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posted on 09.12.2020, 17:51 by Hsuan-Hao Lu
Encoding quantum information in narrow, equispaced frequency bins has emerged as a novel scheme for photonic quantum information processing (QIP) due to its inherent high-dimensionality and compatibility with dense spectral multiplexing networks. Generation and distribution of such state, commonly known as biphoton frequency combs (BFCs), have been widely demonstrated over fiber- and chip-compatible platforms, while the processing side is relatively underdeveloped. In this dissertation, we focus on the realization of the quantum frequency processor, a photonic device comprised of an alternating sequence of electro-optic phase modulators and Fourier-transform pulse shapers, capable of processing BFCs in a parallel and low-noise fashion. Utilizing standard telecommunication components, we experimentally complete the universal gate set required for scalable quantum computing, including a high-fidelity Hadamard gate and a coincidence-basis controlled-NOT gate. High-dimensional quantum operations are also explored on our device, where we implement the first frequency-bin tritter, a three-mode extension of the Hadamard gate. Moreover, we exploit the natural parallelizability of the system and implement tunable and independent qubit operations on co-propagating qubits. We realize frequency-bin Hong-Ou-Mandel interference with record-high visibility, as well as the first high-fidelity spectral correlation flip on two-qubit entangled states. Finally, we demonstrate essential functionalities for quantum networking, including arbitrary single-qubit rotations, and for the first time, a frequency-domain Bell-state analyzer.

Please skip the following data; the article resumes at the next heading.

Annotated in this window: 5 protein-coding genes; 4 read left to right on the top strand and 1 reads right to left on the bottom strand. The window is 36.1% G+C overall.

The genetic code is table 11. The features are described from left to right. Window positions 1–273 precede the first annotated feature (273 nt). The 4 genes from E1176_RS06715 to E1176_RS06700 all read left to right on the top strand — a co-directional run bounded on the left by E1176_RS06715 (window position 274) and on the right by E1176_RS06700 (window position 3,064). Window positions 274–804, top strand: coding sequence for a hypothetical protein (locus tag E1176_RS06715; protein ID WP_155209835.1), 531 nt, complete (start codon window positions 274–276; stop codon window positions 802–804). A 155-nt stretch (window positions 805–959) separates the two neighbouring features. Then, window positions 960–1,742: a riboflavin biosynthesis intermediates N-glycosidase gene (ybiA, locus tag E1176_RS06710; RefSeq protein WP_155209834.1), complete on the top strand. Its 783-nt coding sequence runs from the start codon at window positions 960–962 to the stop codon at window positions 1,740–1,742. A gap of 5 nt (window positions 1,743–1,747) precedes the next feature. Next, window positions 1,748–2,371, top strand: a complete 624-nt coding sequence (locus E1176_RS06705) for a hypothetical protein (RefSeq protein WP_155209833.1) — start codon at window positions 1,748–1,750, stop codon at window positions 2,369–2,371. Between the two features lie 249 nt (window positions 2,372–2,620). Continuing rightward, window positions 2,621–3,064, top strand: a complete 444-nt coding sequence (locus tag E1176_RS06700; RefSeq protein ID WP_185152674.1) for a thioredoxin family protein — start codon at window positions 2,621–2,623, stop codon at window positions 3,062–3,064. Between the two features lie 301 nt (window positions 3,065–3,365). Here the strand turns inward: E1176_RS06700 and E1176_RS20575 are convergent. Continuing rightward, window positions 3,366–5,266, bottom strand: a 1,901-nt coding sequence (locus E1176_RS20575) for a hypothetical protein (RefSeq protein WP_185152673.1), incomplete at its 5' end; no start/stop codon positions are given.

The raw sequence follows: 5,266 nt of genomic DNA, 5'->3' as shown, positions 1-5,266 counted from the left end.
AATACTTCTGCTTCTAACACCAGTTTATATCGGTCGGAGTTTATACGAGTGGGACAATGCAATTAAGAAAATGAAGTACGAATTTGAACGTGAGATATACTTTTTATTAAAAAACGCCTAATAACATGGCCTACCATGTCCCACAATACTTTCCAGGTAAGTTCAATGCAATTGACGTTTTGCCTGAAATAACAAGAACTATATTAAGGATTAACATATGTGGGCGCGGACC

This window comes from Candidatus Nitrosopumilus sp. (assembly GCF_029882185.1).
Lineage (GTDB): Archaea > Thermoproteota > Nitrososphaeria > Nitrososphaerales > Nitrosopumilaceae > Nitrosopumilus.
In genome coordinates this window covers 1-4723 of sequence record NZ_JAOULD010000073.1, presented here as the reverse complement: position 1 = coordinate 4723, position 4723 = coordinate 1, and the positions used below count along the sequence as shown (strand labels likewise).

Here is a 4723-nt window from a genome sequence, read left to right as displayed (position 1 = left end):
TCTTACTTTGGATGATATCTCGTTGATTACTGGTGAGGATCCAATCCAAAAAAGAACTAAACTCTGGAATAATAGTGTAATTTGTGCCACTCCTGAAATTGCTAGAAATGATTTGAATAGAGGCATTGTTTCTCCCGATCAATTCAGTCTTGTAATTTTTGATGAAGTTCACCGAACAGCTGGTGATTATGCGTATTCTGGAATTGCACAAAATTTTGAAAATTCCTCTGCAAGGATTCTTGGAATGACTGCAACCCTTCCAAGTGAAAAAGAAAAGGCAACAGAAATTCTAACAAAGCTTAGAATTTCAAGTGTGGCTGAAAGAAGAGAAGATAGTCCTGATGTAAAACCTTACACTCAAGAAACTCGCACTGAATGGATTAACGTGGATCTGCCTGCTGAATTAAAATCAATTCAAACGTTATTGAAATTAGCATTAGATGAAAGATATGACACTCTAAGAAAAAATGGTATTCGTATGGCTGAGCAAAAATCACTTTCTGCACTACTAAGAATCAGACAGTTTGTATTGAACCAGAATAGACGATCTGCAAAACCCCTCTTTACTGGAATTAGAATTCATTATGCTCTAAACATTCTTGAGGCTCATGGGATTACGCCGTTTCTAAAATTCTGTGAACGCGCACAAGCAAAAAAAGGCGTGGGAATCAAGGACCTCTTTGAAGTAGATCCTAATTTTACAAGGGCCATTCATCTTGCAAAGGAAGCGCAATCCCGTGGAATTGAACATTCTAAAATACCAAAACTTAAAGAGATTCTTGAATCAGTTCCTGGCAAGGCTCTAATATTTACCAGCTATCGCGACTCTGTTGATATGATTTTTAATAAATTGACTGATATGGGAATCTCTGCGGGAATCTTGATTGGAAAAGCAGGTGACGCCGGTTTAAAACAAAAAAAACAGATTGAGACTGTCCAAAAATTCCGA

Each of these demonstrations represents a primitive but essential function in frequency domain QIP, with the potential of scaling up such fundamental systems into larger processors thanks to ongoing efforts in integrated photonics design. Such large-scale integrated processors would then be well positioned for the application such as interconnecting matter qubits with mismatched frequencies and various quantum communication protocols based on frequency-bin encoding.


National Science Foundation (NSF) ECCS-1407620

National Science Foundation (NSF) ECCS-1839191

National Science Foundation (NSF) ECCS-2034019

National Science Foundation (NSF) DMR-1747426

AFRL Prime Order No. FA8750-20-P-1705


Degree Type

Doctor of Philosophy


Electrical and Computer Engineering

Campus location

West Lafayette

Advisor/Supervisor/Committee Chair

Andrew M. Weiner

Additional Committee Member 2

Joseph M. Lukens

Additional Committee Member 3

Mahdi Hosseini

Additional Committee Member 4

Tongcang Li